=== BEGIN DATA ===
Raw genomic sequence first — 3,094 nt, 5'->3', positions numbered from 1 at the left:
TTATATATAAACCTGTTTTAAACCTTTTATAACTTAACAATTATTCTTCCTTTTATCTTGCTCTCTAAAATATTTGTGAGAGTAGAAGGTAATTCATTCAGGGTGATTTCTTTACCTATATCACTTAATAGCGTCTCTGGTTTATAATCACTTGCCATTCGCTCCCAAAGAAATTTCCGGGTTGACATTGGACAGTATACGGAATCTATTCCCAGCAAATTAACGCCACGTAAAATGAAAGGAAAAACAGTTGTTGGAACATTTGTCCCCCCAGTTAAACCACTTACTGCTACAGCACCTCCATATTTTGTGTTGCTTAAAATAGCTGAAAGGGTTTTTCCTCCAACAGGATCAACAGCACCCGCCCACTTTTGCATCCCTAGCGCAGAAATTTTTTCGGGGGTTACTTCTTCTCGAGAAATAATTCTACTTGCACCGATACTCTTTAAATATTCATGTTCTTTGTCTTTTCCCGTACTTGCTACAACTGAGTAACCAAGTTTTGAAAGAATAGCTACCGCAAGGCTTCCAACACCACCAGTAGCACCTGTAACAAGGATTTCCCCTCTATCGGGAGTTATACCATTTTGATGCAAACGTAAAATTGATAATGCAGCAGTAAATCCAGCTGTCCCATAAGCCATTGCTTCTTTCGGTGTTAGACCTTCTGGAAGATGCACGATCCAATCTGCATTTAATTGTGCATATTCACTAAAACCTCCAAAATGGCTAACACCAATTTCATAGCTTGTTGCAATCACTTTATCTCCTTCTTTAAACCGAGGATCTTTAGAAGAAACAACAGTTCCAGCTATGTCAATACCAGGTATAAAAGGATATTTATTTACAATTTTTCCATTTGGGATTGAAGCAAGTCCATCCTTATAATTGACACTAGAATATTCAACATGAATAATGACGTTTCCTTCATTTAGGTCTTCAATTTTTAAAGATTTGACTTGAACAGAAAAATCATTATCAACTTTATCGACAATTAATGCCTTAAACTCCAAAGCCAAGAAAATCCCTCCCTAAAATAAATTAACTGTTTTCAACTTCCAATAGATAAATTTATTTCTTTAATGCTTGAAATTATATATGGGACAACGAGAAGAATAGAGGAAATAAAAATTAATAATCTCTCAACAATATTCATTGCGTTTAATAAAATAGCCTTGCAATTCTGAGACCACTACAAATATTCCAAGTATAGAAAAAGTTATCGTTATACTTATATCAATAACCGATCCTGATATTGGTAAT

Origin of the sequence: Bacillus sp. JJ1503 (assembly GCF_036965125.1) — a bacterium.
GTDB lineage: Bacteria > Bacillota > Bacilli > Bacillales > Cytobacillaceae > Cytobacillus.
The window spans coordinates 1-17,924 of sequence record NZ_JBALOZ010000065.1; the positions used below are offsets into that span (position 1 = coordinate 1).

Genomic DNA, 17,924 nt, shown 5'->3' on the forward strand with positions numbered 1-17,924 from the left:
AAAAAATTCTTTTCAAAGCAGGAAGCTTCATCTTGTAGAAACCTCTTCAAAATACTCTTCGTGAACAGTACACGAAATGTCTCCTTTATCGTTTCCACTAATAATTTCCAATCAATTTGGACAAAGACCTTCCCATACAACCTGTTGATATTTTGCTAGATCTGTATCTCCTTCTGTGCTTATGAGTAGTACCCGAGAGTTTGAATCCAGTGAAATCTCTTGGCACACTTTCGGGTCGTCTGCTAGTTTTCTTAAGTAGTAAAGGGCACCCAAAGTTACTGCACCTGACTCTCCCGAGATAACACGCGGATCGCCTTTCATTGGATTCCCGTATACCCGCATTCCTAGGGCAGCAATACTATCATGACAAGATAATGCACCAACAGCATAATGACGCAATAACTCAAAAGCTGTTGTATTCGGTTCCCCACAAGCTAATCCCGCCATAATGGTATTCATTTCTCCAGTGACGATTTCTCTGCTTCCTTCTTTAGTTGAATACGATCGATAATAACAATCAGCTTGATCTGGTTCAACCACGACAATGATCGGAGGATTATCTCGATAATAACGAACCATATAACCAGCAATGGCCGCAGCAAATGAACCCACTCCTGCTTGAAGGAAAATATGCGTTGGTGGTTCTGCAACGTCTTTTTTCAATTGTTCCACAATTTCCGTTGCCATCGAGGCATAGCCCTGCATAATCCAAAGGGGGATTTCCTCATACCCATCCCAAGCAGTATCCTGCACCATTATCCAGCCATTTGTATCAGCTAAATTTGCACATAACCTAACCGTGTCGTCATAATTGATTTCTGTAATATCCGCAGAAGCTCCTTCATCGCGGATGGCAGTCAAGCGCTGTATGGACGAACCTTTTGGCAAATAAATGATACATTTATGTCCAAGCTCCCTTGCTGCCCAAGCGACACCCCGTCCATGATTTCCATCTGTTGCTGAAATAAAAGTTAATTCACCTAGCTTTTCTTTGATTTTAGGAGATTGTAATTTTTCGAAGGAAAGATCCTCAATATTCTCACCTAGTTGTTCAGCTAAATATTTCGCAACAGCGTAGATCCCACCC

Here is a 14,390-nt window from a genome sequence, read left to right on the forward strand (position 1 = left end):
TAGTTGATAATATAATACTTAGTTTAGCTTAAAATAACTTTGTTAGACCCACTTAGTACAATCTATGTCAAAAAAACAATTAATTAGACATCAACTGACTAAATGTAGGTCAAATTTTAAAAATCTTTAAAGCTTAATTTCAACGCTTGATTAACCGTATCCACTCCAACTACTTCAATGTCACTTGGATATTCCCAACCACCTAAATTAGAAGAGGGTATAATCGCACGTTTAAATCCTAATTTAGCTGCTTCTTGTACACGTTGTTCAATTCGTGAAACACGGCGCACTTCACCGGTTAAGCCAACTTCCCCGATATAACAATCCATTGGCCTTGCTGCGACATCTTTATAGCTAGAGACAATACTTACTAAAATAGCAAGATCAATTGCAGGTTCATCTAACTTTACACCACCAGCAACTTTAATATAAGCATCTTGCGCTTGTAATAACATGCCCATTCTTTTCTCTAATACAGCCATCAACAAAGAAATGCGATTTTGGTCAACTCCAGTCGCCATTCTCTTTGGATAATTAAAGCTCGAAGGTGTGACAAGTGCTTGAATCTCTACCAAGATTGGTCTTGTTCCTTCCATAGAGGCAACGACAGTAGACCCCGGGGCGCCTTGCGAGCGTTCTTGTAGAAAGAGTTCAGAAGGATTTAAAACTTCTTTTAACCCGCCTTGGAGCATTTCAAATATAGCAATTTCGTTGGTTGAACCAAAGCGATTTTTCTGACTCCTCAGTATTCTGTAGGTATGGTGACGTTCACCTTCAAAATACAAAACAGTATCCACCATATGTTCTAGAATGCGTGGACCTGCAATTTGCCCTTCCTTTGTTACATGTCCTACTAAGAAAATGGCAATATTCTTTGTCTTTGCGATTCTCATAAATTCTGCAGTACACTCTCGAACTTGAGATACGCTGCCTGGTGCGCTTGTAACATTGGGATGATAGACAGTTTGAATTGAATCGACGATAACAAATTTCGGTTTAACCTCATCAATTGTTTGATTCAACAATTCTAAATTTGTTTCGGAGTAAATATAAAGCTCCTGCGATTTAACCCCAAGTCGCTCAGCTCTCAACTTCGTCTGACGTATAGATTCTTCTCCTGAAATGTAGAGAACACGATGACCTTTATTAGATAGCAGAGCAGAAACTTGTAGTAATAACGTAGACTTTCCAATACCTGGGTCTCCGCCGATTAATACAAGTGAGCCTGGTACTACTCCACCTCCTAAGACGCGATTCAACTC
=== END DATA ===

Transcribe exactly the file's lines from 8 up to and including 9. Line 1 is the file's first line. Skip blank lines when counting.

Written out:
Here is a 14,390-nt window from a genome sequence, read left to right on the forward strand (position 1 = left end):
TAGTTGATAATATAATACTTAGTTTAGCTTAAAATAACTTTGTTAGACCCACTTAGTACAATCTATGTCAAAAAAACAATTAATTAGACATCAACTGACTAAATGTAGGTCAAATTTTAAAAATCTTTAAAGCTTAATTTCAACGCTTGATTAACCGTATCCACTCCAACTACTTCAATGTCACTTGGATATTCCCAACCACCTAAATTAGAAGAGGGTATAATCGCACGTTTAAATCCTAATTTAGCTGCTTCTTGTACACGTTGTTCAATTCGTGAAACACGGCGCACTTCACCGGTTAAGCCAACTTCCCCGATATAACAATCCATTGGCCTTGCTGCGACATCTTTATAGCTAGAGACAATACTTACTAAAATAGCAAGATCAATTGCAGGTTCATCTAACTTTACACCACCAGCAACTTTAATATAAGCATCTTGCGCTTGTAATAACATGCCCATTCTTTTCTCTAATACAGCCATCAACAAAGAAATGCGATTTTGGTCAACTCCAGTCGCCATTCTCTTTGGATAATTAAAGCTCGAAGGTGTGACAAGTGCTTGAATCTCTACCAAGATTGGTCTTGTTCCTTCCATAGAGGCAACGACAGTAGACCCCGGGGCGCCTTGCGAGCGTTCTTGTAGAAAGAGTTCAGAAGGATTTAAAACTTCTTTTAACCCGCCTTGGAGCATTTCAAATATAGCAATTTCGTTGGTTGAACCAAAGCGATTTTTCTGACTCCTCAGTATTCTGTAGGTATGGTGACGTTCACCTTCAAAATACAAAACAGTATCCACCATATGTTCTAGAATGCGTGGACCTGCAATTTGCCCTTCCTTTGTTACATGTCCTACTAAGAAAATGGCAATATTCTTTGTCTTTGCGATTCTCATAAATTCTGCAGTACACTCTCGAACTTGAGATACGCTGCCTGGTGCGCTTGTAACATTGGGATGATAGACAGTTTGAATTGAATCGACGATAACAAATTTCGGTTTAACCTCATCAATTGTTTGATTCAACAATTCTAAATTTGTTTCGGAGTAAATATAAAGCTCCTGCGATTTAACCCCAAGTCGCTCAGCTCTCAACTTCGTCTGACGTATAGATTCTTCTCCTGAAATGTAGAGAACACGATGACCTTTATTAGATAGCAGAGCAGAAACTTGTAGTAATAACGTAGACTTTCCAATACCTGGGTCTCCGCCGATTAATACAAGTGAGCCTGGTACTACTCCACCTCCTAAGACGCGATTCAACTC